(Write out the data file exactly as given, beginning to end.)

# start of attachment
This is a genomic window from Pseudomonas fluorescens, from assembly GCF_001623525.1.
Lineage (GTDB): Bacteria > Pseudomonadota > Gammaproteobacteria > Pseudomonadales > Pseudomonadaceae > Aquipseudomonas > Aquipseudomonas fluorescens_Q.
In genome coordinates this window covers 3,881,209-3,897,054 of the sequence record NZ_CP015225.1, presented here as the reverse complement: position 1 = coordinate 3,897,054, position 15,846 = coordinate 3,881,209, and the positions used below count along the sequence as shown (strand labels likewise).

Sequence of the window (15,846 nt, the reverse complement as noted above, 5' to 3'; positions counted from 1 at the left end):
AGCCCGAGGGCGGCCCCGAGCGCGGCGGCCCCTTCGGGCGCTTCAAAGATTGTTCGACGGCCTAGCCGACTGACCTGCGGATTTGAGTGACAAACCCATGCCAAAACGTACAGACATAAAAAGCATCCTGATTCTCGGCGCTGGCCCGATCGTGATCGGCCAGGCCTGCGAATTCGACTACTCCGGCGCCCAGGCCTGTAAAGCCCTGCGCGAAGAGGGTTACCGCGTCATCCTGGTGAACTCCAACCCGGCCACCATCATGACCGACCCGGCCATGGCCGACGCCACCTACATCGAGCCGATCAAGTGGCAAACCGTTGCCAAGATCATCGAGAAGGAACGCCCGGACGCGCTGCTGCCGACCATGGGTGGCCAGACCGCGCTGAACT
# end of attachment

This is a genomic window from Pseudomonas fluorescens, from assembly GCF_001623525.1.
Lineage (GTDB): Bacteria > Pseudomonadota > Gammaproteobacteria > Pseudomonadales > Pseudomonadaceae > Aquipseudomonas > Aquipseudomonas fluorescens_Q.
In genome coordinates this window covers 3,881,209-3,897,054 of the sequence record NZ_CP015225.1, presented here as the reverse complement: position 1 = coordinate 3,897,054, position 15,846 = coordinate 3,881,209, and the positions used below count along the sequence as shown (strand labels likewise).

Sequence of the window (15,846 nt, the reverse complement as noted above, 5' to 3'; positions counted from 1 at the left end):
AGCCCGAGGGCGGCCCCGAGCGCGGCGGCCCCTTCGGGCGCTTCAAAGATTGTTCGACGGCCTAGCCGACTGACCTGCGGATTTGAGTGACAAACCCATGCCAAAACGTACAGACATAAAAAGCATCCTGATTCTCGGCGCTGGCCCGATCGTGATCGGCCAGGCCTGCGAATTCGACTACTCCGGCGCCCAGGCCTGTAAAGCCCTGCGCGAAGAGGGTTACCGCGTCATCCTGGTGAACTCCAACCCGGCCACCATCATGACCGACCCGGCCATGGCCGACGCCACCTACATCGAGCCGATCAAGTGGCAAACCGTTGCCAAGATCATCGAGAAGGAACGCCCGGACGCGCTGCTGCCGACCATGGGTGGCCAGACCGCGCTGAACT